Nevada Legislature: Compromise tax plan hearing Thursday | NevadaAppeal.com

Nevada Legislature: Compromise tax plan hearing Thursday

With less than two weeks left in the regular 2015 Nevada Legislative session, the compromise tax plan designed to balance the state budget could become public today, despite not getting a hearing until Thursday.

Gov. Brian Sandoval’s office rolled out a version of the plan last week getting rid of the complicated 30-category Business License Fee ranging from $400 to $4 million a year that numerous businesses objected to.

In its place was a business license tax of up to $500 for corporations and $300 for all other businesses filing with the secretary of state and a higher Modified Business Tax. In addition, it includes a “commerce tax” levied on the revenues of Nevada’s larger businesses that allows those businesses to offset 50 percent of what they pay in MBT.

There still were objections from lobbyists and lawmakers, who argued part of that proposal looked too much like the gross receipts tax rejected by voters last November.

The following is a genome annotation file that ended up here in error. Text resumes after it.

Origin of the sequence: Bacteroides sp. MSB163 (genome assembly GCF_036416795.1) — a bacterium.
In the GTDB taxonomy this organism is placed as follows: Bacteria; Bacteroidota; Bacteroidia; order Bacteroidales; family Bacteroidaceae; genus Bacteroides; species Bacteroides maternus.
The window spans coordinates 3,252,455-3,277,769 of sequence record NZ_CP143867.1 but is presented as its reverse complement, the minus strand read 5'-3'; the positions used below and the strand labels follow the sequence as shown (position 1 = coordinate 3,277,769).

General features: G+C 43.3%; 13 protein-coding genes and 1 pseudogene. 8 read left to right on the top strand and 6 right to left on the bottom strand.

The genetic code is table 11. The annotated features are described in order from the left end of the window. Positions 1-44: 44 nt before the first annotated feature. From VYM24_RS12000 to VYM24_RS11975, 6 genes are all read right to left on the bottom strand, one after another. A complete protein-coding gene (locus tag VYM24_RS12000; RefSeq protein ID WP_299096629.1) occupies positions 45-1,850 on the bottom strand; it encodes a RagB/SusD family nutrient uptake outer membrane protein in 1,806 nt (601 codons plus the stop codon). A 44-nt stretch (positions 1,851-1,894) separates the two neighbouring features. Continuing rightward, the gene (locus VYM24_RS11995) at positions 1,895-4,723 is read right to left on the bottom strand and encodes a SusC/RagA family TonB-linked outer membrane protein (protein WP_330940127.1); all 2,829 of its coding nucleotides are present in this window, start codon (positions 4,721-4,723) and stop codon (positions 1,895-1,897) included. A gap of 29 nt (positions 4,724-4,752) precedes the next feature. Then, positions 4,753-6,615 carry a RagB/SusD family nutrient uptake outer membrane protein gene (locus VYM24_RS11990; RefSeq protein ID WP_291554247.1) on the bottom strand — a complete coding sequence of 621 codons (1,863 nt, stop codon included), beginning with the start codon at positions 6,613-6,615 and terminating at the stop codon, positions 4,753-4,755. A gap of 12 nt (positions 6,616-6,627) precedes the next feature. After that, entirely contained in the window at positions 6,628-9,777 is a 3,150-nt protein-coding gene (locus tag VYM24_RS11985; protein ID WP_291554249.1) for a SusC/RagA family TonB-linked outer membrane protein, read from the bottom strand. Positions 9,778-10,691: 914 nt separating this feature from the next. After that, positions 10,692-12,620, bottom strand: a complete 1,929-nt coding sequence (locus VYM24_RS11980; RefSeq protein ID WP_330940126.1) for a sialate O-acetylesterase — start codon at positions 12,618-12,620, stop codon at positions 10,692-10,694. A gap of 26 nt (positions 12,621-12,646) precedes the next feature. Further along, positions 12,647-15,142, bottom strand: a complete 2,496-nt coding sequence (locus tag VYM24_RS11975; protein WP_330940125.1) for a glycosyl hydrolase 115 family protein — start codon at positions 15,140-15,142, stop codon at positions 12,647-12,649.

The vehicle for the new plan is apparently Assembly Bill 464 by Assembly Majority Leader Paul Anderson and Assemblyman Derek Armstrong, both R-Las Vegas.

The proposal will be presented Thursday at 3 p.m. in a joint session of the Senate Finance and Assembly Ways and Means committees.

It was supposed be rolled out Tuesday but those on the inside say details were still being worked out in an effort to get enough support in the Assembly to pass it by a two-thirds margin.

A number of business organizations including the Retail Association of Nevada want to put more emphasis on the existing Modified Business Tax and less on any tax that applies to gross revenue.

While several in the know say it will do that, they say some part of the plan must at least open the door to getting revenue from those Nevada and foreign businesses that currently pay little or nothing.

Whatever the plan does, it needs to generate some $500 million in order to balance the governor’s proposed $7.4 billion General Fund budget.